19      According to the order for reference, the decision at first instance was confirmed on appeal by the Oberlandesgericht Wien (Higher Regional Court, Vienna) by judgment of 12 April 2007, in respect of which an appeal on a point of law has been brought before the Oberster Gerichtshof (Austrian Supreme Court).

20      Before the Oberster Gerichtshof, Tele2 claims, first, that it is not an intermediary within the meaning of Paragraph 81(1a) of the Austrian Federal Law on Copyright or Article 8(3) of Directive 2001/29, since, as Internet access provider, it indeed enables the user to access the Internet, but it exercises no control, whether de iure or de facto, over the services which the user makes use of. Secondly, the tensions in the relationship between the right to information entailed by the legal protection of copyright and the limits placed by data protection laws on the saving and disclosure of personal data have been resolved, in favour of data protection, by the Community directives.

21      The Oberster Gerichtshof is of the view that the Opinion of the Advocate General in Case C-275/06 Promusicae [2008] ECR I‑271, delivered after the present order for reference, raises doubts as to whether the right to information conferred by Paragraph 87b(3) of the Austrian Federal Law on Copyright, read in conjunction with Paragraph 81(1a) thereof, is in conformity with the directives adopted in the data protection field and, in particular, with Articles 5, 6 and 15 of Directive 2002/58. The aforementioned provisions of Austrian law require private third parties to be provided with information on personal data relating to Internet traffic, thereby imposing a duty to disclose, which presupposes that the Internet traffic data have first been processed and saved.

22      In those circumstances, the Oberster Gerichtshof decided to stay the proceedings and to refer the following questions to the Court of Justice for a preliminary ruling:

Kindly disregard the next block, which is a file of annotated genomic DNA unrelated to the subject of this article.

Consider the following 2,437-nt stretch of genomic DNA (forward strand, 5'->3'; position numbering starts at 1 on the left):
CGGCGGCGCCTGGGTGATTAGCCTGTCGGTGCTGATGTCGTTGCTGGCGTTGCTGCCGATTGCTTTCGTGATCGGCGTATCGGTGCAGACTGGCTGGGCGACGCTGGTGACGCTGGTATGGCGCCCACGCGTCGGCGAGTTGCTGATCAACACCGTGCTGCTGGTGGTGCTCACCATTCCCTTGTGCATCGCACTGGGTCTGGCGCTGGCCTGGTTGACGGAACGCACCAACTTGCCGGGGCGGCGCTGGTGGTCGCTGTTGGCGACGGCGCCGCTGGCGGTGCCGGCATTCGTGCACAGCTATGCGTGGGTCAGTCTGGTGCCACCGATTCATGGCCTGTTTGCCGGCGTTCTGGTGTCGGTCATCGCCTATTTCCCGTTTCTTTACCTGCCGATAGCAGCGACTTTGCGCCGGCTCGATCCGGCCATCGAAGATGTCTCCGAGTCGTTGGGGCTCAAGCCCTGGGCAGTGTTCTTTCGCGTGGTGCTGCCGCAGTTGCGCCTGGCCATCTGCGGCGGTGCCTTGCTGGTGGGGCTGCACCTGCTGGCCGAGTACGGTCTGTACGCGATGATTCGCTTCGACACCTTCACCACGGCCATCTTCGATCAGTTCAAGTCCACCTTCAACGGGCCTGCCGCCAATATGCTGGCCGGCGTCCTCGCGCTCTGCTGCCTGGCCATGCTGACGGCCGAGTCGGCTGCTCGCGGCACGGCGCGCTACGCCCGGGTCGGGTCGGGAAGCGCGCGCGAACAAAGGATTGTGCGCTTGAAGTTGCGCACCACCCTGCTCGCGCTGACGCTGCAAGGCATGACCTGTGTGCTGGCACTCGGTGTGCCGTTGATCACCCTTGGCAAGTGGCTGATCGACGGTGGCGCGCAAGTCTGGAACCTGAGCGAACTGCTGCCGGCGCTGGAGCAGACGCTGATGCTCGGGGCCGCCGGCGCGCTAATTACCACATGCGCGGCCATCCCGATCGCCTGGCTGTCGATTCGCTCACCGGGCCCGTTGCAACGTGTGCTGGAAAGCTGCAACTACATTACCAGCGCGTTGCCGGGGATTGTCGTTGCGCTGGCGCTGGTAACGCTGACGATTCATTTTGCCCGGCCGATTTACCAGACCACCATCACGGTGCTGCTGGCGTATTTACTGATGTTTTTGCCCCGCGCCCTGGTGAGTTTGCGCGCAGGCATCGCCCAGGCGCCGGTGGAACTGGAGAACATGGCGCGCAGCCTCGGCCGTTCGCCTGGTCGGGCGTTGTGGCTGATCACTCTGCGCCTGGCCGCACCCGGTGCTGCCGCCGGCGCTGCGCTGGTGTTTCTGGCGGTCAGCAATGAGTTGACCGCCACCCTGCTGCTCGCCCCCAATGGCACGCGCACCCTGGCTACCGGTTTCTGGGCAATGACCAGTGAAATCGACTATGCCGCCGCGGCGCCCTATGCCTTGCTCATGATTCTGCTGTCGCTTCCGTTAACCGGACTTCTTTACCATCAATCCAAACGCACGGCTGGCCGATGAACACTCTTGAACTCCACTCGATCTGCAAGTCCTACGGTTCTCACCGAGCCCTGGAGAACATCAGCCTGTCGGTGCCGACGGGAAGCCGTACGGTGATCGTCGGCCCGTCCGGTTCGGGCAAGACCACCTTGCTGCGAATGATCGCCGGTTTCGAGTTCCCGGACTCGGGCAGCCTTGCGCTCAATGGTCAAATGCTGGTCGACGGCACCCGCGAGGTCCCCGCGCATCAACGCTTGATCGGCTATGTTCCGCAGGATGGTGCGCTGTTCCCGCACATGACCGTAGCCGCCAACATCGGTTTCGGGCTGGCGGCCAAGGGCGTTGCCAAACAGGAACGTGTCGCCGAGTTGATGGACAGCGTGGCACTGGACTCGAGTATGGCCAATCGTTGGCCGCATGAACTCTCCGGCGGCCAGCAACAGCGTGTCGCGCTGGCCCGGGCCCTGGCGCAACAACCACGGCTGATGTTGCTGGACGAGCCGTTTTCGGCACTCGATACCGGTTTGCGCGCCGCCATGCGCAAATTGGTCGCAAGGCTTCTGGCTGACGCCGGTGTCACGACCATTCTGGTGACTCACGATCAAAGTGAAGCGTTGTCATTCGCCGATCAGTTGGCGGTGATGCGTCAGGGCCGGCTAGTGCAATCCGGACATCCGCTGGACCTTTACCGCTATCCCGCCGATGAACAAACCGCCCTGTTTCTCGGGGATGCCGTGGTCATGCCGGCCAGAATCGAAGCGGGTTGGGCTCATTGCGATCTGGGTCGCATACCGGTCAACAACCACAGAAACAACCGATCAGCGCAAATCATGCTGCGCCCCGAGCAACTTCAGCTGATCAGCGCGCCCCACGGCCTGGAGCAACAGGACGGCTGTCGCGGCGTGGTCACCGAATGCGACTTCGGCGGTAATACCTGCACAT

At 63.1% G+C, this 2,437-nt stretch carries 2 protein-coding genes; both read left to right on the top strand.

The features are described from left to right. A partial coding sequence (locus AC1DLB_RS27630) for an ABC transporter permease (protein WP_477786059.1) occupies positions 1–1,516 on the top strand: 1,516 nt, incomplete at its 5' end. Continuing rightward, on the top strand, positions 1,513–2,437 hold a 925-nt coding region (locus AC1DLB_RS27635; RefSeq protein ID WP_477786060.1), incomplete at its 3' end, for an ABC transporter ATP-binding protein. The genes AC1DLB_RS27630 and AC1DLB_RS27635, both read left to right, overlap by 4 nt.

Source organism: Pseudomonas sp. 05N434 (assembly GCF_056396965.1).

‘(1)      Is the term “intermediary” in Article 5(1)(a) and Article 8(3) of Directive [2001/29] to be interpreted as including an access provider who merely provides a user with access to the network by allocating him a dynamic IP address but does not himself provide him with any services such as email, FTP or file‑sharing services and does not exercise any control, whether de iure or de facto, over the services which the user makes use of?

(2)      If the first question is answered in the affirmative:

Is Article 8(3) of Directive [2004/48], regard being had to Article 6 and Article 15 of Directive [2002/58], to be interpreted (restrictively) as not permitting the disclosure of personal traffic data to private third parties for the purposes of civil proceedings for alleged infringements of exclusive rights protected by copyright (rights of exploitation and use)?’

 The questions referred for a preliminary ruling

23      Under Article 104(3) of the Rules of Procedure – that is to say, inter alia, where the answer to a question referred to the Court for a preliminary ruling may be clearly deduced from existing case-law or where the answer to the question admits of no reasonable doubt – the Court may give its decision by reasoned order.